As any fashion fanatic would know, the role of the ‘bride’ in the closing of a fashion show is one of the biggest honours a model can be bestowed. So, for the first collection from Vivienne Westwood’s eponymous label since her tragic passing in late 2022, the house looked no further than the pioneering icon’s granddaugther Cora Corré.
The star closed the show arm-in-arm with her step-grandfather Andreas Kronthaler, who has been designing for the brand since 2006. Accompanying the show was a personal letter penned by Kronthaler to Vivienne on personal letter head, lamenting on their love and Vivienne’s legacy.
“Having you on my ap is everything I would want now, and caressing your face with my nose,” he wrote. “What happened was what I needed. You have been my reason and what I have done, I have done for you.”
Of course, the ensemble was the innately punk, unconventionally bridal white you’d expect from Vivienne. Always the rockstar, the design featured knee-high flatform boots and a lace boat-neckline playsuit. “Maybe the most important thing you ever taught me was to put the woman on a pedestal,” Kronthaler also wrote. And it’s clear by this presentation that Corré is taking up Westwood’s mantle and firm in her place on the world’s pedestal.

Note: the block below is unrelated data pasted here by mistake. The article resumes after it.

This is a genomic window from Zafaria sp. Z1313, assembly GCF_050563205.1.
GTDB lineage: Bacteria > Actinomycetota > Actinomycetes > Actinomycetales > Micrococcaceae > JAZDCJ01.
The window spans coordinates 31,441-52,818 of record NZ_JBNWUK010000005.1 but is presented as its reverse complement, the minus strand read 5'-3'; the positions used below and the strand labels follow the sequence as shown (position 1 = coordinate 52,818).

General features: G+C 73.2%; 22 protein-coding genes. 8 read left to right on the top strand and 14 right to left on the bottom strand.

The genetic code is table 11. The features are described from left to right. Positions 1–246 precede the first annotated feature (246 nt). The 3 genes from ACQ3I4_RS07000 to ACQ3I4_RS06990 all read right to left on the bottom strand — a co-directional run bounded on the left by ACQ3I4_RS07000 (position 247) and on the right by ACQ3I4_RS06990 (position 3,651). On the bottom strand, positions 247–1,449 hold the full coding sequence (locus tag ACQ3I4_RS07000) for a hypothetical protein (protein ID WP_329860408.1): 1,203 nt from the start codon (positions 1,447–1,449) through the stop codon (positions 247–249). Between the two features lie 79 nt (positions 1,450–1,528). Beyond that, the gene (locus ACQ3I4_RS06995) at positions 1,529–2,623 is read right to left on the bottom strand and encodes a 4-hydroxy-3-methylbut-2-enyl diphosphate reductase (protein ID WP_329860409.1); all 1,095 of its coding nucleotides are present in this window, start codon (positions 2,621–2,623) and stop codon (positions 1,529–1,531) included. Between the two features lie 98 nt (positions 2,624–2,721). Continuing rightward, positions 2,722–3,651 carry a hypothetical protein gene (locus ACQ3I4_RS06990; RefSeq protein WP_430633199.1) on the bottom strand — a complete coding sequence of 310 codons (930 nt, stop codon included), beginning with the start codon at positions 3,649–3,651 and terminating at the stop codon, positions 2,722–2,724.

Zimmermann’s Romantic Collection Is The Palatte Cleanser We All Needed
If you were part of the 19th Century intelligentsia, no trip to Paris would be complete without a walk in the park. It was this notion of idyllic mise-en-scène à la Georges Seurat’s ‘A Sunday Afternoon on the Island of La Grande Jatte’ that Zimmermann explored upon their return to Paris for their FW/23 collection.
Zimmermann’s classic romantic silhouettes find new form through the lens of Australian artist Rupert Bunny, with the brand’s volumous proportions and elegant eveningwear rooted in their dedication to appliqué detailing and glamourous shapes. Simply put: the collection was bucolic beauty.
The Victorian-esque silhouettes were paired back with classic French girl staples like a scrumptious chocolate leather jacket, oversized pinstripe blazers and the perfect high-waisted jeans.
But for fashion girlies, the collection’s pièce de résistance came in the form of the Carrie Bradshaw-approved oversized rosette boutonniere. A triumphant sophomore season indeed.